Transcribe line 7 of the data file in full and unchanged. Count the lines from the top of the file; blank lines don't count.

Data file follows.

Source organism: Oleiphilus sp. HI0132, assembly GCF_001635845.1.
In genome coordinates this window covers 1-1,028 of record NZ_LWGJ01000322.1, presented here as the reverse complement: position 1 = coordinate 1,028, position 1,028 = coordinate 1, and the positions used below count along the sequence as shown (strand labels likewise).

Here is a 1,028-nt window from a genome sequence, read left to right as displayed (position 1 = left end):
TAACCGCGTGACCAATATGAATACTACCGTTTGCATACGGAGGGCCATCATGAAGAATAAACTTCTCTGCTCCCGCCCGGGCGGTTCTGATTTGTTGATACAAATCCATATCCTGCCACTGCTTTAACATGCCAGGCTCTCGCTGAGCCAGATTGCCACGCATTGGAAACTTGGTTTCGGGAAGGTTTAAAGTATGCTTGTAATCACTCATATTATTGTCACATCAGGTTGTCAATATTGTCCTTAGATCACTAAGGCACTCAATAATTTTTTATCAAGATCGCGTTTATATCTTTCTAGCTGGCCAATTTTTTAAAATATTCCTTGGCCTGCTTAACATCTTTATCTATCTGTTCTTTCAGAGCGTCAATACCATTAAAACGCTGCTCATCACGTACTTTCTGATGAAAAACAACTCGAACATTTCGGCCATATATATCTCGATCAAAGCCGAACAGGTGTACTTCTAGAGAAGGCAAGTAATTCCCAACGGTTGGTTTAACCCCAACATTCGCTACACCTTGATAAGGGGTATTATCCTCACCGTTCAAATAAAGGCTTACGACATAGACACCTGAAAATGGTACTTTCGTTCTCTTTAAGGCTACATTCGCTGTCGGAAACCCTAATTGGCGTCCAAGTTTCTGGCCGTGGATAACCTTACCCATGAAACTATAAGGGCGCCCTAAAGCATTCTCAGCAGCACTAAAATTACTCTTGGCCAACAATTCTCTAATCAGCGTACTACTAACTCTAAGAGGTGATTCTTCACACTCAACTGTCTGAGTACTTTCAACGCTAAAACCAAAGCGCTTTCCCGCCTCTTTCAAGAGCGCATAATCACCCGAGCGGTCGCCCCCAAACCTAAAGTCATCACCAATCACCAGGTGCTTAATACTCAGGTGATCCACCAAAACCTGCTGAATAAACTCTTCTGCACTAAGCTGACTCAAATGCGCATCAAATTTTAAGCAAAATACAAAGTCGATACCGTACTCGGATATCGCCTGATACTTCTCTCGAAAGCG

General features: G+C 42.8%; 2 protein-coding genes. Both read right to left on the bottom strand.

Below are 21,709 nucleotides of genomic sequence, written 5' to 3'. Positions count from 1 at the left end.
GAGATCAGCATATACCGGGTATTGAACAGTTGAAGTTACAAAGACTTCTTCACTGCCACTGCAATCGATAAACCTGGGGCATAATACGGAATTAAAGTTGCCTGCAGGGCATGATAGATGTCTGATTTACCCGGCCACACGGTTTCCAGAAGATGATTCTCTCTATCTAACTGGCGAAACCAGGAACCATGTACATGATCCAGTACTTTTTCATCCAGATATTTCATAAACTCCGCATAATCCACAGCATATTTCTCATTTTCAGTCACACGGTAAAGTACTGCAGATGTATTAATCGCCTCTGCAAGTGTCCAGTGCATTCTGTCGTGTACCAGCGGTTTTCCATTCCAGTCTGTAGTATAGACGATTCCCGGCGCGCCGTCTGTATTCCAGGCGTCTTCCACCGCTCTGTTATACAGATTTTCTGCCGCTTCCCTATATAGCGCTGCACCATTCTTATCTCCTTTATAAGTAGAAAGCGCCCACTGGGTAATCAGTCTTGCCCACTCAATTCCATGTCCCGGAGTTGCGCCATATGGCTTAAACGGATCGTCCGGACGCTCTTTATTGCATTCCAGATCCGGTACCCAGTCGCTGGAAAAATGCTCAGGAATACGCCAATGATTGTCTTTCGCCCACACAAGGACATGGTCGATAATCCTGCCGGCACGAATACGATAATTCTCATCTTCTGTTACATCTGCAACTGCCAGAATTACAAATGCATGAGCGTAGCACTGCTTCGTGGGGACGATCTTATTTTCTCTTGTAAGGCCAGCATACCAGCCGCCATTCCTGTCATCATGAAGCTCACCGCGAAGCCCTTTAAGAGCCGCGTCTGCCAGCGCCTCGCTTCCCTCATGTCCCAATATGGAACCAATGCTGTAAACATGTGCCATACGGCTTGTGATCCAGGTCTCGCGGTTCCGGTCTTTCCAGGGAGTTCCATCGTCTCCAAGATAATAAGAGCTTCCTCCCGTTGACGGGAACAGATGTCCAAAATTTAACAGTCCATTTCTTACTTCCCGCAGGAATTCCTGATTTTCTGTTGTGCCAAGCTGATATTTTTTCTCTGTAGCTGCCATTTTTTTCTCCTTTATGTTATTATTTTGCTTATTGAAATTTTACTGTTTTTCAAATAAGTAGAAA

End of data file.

GAGATCAGCATATACCGGGTATTGAACAGTTGAAGTTACAAAGACTTCTTCACTGCCACTGCAATCGATAAACCTGGGGCATAATACGGAATTAAAGTTGCCTGCAGGGCATGATAGATGTCTGATTTACCCGGCCACACGGTTTCCAGAAGATGATTCTCTCTATCTAACTGGCGAAACCAGGAACCATGTACATGATCCAGTACTTTTTCATCCAGATATTTCATAAACTCCGCATAATCCACAGCATATTTCTCATTTTCAGTCACACGGTAAAGTACTGCAGATGTATTAATCGCCTCTGCAAGTGTCCAGTGCATTCTGTCGTGTACCAGCGGTTTTCCATTCCAGTCTGTAGTATAGACGATTCCCGGCGCGCCGTCTGTATTCCAGGCGTCTTCCACCGCTCTGTTATACAGATTTTCTGCCGCTTCCCTATATAGCGCTGCACCATTCTTATCTCCTTTATAAGTAGAAAGCGCCCACTGGGTAATCAGTCTTGCCCACTCAATTCCATGTCCCGGAGTTGCGCCATATGGCTTAAACGGATCGTCCGGACGCTCTTTATTGCATTCCAGATCCGGTACCCAGTCGCTGGAAAAATGCTCAGGAATACGCCAATGATTGTCTTTCGCCCACACAAGGACATGGTCGATAATCCTGCCGGCACGAATACGATAATTCTCATCTTCTGTTACATCTGCAACTGCCAGAATTACAAATGCATGAGCGTAGCACTGCTTCGTGGGGACGATCTTATTTTCTCTTGTAAGGCCAGCATACCAGCCGCCATTCCTGTCATCATGAAGCTCACCGCGAAGCCCTTTAAGAGCCGCGTCTGCCAGCGCCTCGCTTCCCTCATGTCCCAATATGGAACCAATGCTGTAAACATGTGCCATACGGCTTGTGATCCAGGTCTCGCGGTTCCGGTCTTTCCAGGGAGTTCCATCGTCTCCAAGATAATAAGAGCTTCCTCCCGTTGACGGGAACAGATGTCCAAAATTTAACAGTCCATTTCTTACTTCCCGCAGGAATTCCTGATTTTCTGTTGTGCCAAGCTGATATTTTTTCTCTGTAGCTGCCATTTTTTTCTCCTTTATGTTATTATTTTGCTTATTGAAATTTTACTGTTTTTCAAATAAGTAGAAA